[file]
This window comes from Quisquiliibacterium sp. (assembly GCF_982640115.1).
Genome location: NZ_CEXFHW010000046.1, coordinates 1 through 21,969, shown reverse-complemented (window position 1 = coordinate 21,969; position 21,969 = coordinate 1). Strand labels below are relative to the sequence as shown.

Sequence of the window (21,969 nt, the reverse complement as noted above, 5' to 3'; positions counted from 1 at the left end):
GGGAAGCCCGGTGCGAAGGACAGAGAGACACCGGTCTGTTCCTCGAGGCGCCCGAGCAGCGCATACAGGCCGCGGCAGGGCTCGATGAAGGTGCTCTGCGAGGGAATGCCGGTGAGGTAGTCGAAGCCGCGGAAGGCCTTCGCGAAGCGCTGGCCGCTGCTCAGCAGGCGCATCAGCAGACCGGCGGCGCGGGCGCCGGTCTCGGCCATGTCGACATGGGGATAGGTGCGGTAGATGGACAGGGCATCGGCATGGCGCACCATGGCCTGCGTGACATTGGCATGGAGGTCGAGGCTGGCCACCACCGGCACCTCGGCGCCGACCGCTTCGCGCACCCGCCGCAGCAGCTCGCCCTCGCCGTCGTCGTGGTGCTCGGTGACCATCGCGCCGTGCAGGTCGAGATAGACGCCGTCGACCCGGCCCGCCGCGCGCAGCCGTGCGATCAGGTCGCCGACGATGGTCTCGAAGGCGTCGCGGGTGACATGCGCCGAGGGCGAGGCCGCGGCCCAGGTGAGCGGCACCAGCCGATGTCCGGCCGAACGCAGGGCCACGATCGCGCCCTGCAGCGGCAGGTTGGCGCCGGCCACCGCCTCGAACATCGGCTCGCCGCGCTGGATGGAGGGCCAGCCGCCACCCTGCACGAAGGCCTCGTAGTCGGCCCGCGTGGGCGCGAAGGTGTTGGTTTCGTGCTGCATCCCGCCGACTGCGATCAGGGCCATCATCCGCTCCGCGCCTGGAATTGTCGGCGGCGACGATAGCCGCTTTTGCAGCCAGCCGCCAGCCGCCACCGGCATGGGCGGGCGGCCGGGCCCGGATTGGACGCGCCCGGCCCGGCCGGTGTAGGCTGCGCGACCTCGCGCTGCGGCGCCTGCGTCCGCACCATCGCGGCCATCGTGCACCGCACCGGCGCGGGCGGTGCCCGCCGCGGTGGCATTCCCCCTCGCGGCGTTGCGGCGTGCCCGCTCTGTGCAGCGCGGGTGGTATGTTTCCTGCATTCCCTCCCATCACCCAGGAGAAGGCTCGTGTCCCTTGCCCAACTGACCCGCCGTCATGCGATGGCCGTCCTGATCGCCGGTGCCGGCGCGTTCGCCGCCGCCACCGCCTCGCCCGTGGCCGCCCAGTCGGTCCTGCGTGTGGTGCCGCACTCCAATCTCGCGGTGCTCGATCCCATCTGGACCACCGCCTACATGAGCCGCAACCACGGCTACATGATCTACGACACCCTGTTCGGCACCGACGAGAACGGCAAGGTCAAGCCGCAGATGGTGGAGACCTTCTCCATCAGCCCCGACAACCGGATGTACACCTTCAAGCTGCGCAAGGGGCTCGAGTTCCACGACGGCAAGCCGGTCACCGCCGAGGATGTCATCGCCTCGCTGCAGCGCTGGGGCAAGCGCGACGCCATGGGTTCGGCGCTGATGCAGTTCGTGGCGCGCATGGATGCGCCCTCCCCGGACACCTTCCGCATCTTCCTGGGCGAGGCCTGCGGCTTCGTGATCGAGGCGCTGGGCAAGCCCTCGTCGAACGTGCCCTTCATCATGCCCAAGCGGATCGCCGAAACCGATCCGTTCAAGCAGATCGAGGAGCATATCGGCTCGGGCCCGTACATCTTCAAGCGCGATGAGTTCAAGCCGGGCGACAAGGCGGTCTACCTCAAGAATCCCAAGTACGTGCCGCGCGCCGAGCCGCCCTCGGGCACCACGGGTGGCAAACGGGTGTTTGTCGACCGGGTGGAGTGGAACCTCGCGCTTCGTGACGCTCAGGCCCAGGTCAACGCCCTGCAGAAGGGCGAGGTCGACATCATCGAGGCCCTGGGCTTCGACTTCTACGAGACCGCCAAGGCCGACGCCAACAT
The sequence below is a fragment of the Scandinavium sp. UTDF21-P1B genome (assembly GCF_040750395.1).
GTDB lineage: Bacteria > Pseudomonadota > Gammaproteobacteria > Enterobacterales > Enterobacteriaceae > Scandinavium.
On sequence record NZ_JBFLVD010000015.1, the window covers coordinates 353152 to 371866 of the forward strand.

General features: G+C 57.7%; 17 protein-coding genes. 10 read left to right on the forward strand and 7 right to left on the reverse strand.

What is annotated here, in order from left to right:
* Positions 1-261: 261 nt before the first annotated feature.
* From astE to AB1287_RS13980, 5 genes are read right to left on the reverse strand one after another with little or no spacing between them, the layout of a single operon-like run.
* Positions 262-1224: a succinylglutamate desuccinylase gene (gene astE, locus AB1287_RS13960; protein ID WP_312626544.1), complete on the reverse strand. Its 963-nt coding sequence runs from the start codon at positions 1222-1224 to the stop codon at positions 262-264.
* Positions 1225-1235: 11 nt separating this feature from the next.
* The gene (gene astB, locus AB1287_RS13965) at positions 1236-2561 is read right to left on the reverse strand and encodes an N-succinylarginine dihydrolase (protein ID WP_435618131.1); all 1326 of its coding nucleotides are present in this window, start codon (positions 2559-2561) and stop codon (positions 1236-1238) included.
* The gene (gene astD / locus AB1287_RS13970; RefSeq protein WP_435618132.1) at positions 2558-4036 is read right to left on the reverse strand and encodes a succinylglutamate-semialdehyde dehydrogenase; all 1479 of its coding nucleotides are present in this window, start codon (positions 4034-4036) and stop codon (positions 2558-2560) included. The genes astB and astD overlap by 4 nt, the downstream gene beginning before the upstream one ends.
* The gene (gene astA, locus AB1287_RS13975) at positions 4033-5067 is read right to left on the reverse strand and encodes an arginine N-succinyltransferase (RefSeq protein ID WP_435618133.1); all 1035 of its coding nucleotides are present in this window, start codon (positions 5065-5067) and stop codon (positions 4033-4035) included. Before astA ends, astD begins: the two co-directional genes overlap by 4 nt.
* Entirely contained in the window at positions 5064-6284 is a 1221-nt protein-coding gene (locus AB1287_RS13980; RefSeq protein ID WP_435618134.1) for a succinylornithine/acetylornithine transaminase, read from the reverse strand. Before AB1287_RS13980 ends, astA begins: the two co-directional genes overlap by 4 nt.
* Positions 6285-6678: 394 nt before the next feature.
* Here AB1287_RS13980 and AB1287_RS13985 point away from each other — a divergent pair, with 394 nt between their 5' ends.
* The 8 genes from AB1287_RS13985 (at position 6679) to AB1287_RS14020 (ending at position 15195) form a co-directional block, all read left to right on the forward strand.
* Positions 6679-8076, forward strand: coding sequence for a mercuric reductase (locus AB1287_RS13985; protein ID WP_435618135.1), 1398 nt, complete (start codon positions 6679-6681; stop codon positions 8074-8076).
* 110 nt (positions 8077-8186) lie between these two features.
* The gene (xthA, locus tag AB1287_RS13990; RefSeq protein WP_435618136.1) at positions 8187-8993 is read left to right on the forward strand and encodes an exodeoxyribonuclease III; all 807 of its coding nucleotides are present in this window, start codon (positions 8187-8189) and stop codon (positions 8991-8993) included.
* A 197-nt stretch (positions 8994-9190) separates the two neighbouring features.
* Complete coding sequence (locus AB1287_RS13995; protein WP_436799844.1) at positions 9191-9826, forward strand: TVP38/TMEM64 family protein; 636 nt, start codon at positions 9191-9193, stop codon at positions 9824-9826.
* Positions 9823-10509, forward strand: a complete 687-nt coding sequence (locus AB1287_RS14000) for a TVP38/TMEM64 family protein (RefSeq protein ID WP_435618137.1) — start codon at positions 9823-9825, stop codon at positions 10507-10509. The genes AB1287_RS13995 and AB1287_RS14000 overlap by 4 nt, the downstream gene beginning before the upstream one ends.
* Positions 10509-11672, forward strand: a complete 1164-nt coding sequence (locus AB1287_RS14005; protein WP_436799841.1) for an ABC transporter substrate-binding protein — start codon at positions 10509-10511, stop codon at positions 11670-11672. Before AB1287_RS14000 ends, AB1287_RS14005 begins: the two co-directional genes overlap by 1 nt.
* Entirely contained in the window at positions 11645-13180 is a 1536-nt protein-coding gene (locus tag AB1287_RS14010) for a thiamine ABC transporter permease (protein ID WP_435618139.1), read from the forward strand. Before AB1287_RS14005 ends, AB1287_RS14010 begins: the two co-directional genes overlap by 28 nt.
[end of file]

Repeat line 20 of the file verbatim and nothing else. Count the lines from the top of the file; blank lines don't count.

* The 8 genes from AB1287_RS13985 (at position 6679) to AB1287_RS14020 (ending at position 15195) form a co-directional block, all read left to right on the forward strand.